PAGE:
Could you please tell us more about your journey throughout the competition, the milestones achieved and the challenges you have encountered?

We both had a solid plan that we were following during the competition, but when the ‘unknown’ hits you, which can range from supply chain disruptions to delays in contract approval, it is not at all surprising that stock prices would fluctuate. There was one month when particular news about chip shortages happened, where all our ‘green’ stocks had been negatively influenced, causing our portfolio to decrease quite a lot. It is times like these when we had to decide for ourselves if our strategies were really working and if changing was the only route. For this situation, we changed some of our parameters to make up for the losses as well as looking into sectors that were not affected by the chip shortages for the time being. We saw some great improvement! There was a time when we had gained over £2000 from one of our new stocks and that was made possible by just changing our strategy. It was from this point, where we built some momentum and got a buzz from altering things that no longer worked in our favour.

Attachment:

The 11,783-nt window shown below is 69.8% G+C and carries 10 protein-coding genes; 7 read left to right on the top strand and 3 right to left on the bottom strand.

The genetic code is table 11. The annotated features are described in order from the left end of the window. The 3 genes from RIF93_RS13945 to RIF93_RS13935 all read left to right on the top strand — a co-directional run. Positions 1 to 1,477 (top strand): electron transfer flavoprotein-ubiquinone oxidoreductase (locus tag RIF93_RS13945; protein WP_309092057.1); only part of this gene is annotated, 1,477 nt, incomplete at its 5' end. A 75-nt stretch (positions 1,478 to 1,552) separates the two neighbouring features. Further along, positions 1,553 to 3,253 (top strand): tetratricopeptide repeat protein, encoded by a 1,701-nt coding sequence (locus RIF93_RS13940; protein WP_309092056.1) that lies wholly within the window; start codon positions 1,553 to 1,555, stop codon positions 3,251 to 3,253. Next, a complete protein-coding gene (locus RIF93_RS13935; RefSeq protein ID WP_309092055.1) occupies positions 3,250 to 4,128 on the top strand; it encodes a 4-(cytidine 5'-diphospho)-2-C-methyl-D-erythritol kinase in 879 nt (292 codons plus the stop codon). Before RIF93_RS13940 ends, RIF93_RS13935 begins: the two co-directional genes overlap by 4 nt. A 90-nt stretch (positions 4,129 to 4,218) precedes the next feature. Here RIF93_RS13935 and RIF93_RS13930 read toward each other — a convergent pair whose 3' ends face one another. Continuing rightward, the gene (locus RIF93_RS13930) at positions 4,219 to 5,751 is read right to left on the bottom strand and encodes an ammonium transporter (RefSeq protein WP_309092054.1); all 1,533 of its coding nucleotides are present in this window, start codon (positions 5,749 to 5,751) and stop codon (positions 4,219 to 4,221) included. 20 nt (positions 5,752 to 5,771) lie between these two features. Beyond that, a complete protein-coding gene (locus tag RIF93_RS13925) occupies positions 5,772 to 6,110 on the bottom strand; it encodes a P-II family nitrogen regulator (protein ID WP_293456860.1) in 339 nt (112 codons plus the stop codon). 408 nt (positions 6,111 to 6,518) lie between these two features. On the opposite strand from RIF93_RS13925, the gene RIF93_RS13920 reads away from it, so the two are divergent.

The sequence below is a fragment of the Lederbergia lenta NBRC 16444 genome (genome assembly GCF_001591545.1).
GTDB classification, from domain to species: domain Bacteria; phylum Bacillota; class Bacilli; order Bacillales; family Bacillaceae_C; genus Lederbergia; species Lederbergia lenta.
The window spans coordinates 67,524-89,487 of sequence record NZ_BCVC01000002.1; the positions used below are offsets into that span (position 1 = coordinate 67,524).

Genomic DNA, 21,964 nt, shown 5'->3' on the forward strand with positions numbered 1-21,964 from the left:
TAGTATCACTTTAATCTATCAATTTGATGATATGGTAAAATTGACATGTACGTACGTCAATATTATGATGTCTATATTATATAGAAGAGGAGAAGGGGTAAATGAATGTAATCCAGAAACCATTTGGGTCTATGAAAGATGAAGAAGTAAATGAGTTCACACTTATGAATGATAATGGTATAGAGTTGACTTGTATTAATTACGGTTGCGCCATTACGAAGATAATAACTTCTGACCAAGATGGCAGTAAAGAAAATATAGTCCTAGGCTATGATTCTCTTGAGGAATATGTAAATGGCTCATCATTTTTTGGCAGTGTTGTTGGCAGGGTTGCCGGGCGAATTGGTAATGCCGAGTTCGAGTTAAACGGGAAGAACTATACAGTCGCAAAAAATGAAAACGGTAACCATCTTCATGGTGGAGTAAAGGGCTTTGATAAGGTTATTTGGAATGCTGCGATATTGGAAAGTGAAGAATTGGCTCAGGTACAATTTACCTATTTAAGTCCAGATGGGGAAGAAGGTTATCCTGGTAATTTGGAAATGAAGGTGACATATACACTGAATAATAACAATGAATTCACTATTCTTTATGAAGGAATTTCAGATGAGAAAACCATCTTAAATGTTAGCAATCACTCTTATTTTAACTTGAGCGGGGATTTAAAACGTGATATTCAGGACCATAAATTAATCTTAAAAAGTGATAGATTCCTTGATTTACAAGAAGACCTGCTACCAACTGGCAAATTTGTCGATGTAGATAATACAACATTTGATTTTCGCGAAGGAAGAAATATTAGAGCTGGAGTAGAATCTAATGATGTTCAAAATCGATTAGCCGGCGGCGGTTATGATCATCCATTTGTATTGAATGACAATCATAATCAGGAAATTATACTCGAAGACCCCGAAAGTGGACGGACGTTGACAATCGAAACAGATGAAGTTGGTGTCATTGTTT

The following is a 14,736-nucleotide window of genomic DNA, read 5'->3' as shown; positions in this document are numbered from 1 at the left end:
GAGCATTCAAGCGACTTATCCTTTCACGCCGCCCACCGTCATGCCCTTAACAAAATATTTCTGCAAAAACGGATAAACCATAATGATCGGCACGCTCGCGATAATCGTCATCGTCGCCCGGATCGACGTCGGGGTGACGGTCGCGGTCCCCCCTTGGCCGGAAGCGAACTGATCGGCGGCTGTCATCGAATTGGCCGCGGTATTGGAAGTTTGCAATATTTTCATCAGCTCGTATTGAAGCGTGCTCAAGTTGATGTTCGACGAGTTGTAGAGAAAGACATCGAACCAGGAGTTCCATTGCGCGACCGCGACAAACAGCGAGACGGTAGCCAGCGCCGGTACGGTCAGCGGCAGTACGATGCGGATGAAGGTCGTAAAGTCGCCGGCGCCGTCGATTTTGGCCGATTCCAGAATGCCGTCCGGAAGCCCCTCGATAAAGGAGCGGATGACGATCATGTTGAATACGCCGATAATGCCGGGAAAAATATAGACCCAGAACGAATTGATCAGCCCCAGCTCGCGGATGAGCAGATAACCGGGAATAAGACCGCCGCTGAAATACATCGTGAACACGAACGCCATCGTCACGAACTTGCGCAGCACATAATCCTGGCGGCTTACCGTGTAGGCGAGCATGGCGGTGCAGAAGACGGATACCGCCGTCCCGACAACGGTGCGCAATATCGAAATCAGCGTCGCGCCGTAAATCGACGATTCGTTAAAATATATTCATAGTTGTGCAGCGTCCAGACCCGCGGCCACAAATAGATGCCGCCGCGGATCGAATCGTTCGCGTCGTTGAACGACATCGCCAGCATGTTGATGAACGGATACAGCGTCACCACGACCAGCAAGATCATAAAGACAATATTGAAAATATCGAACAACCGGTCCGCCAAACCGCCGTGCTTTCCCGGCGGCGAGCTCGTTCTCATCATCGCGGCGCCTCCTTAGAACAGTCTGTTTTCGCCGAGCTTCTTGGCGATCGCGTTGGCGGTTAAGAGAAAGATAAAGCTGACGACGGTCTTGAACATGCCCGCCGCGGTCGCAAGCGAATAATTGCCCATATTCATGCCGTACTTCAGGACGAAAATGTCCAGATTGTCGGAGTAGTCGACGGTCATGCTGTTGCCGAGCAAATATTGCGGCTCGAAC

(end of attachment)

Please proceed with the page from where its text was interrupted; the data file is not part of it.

Despite not winning the competition, you were awarded £500 for UNICEF UK, which is amazing. Could you tell us why you have chosen this charity?